Johnson, George 1903

Obituary – George Johnson
East Liverpool Tribune

George Johnson Fatally Injured at Yellow Creek Station

George Johnson, 18 years old, colored, was run down by a train on the Cleveland & Pittsburg railroad at Yellow Creek station shortly after 2 o’clock Monday morning (November 16, 1903) and so badly injured that he died in an hour.

Johnson was running to board the train which was under motion when he fell under the wheels of one of the coaches. His left foot was cut off above the ankle, and his left leg was crushed and bruised. Johnson was on his way to Irondale to work on the railroad construction at that point. He was accompanied by John Steele, another colored man. Steele lives on Steubenville street in Wellsville near the Vulcan brick works. Johnson’s sister, Mrs. V. T. Calloway lives in a part of the house Steele occupies, and Sunday evening Johnson went to his sister’s to spend the night so he and Steele could start together for their work on Monday morning. They intended to take the early train at Yellow Creek station.

Johnson overslept himself and when he got up the train was whistling for the shop station. Johnson and Steele started to run for Yellow Creek station and when the got there the train was just leaving. Steele got on the platform of one of the coaches and was almost to enter the car when he heard a cry for help. He thought of Johnson at once and jumped from the car to the ground, landing on a pile of slag and receiving many bruises. The train went on, and Steele began to search for Johnson and found him lying on the track badly hurt.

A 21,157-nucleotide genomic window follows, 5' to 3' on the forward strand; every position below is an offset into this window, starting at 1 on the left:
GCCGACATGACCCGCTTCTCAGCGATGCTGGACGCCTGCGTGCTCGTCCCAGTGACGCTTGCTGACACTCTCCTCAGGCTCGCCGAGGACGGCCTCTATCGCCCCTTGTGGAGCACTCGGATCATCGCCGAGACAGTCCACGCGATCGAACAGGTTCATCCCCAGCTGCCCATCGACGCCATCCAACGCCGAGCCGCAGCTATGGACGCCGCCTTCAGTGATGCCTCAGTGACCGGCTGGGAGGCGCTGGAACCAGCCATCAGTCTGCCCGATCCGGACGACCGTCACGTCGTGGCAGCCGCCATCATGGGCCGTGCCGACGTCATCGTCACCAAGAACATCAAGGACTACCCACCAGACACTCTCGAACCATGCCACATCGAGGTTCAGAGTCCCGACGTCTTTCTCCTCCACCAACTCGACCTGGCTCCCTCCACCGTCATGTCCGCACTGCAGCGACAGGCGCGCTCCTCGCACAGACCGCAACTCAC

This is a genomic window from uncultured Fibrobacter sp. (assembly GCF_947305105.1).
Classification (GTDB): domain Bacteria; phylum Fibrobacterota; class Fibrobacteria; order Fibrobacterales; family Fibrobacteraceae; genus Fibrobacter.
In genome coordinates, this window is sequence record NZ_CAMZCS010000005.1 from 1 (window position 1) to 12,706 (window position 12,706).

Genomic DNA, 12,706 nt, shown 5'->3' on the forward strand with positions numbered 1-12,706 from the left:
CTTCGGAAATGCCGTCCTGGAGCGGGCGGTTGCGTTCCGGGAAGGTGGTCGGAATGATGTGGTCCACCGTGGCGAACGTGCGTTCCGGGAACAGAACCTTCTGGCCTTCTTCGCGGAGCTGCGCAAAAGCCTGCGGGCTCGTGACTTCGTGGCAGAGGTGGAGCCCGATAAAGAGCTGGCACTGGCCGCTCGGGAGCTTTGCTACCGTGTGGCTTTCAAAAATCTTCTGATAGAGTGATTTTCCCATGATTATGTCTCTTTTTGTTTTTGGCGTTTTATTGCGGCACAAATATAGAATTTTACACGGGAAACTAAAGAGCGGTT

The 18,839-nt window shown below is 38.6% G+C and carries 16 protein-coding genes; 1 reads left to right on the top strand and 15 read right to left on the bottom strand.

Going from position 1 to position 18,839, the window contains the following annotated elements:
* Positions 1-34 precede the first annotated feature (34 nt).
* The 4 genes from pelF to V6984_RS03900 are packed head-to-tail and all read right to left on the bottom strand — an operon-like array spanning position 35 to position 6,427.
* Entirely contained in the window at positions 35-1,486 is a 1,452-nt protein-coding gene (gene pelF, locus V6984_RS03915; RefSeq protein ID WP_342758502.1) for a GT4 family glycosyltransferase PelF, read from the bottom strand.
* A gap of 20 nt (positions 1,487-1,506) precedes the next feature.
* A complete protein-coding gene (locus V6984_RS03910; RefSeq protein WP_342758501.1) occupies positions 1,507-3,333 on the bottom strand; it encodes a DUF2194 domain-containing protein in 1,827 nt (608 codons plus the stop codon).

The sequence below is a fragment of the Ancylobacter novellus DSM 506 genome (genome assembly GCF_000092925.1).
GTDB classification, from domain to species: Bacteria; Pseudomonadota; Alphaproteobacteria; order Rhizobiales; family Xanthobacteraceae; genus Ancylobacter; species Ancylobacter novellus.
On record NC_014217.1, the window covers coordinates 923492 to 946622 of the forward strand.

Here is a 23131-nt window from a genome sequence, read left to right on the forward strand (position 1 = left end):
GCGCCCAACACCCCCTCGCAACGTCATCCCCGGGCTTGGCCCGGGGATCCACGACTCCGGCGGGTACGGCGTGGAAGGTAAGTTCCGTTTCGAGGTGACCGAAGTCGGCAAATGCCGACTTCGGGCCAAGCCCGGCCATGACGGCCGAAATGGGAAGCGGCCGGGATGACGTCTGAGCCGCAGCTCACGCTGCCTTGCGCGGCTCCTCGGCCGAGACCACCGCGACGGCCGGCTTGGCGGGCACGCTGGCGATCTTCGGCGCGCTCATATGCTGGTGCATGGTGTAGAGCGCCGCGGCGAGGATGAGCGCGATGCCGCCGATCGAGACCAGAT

Steele got word to the watchman at the brick works and the railroad men at the Twelfth street station were notified. In a short time the injured man was taken to the Twelfth street station on an engine where he was attended by Dr. Noble but his injuries were so serious that his life could not be saved and he died a the station.

Undertaker Haugh was notified and the body was taken to the rooms of Haugh & Son where it was prepared for burial and later removed to the home of the dead boy’s stepfather, Robert Wilson on Fourth street near Broadway. The funeral will be held Wednesday morning at 9 a.m. at the home of Mr. Wilson. Rev. L. A. Upshaw will conduct the services and the body will be interred in East Liverpool where the body of the boy’s father and other relatives are buried.

The dead boy is survived by his mother, Mrs. Wilson, and two sisters, Mrs. Calloway, and Mrs. John Brekingham, both of Wellsville. He was born at New Brighton, Pa. Before he went to work on the railroad he had been employed by Contractor Rinehart as a teamster.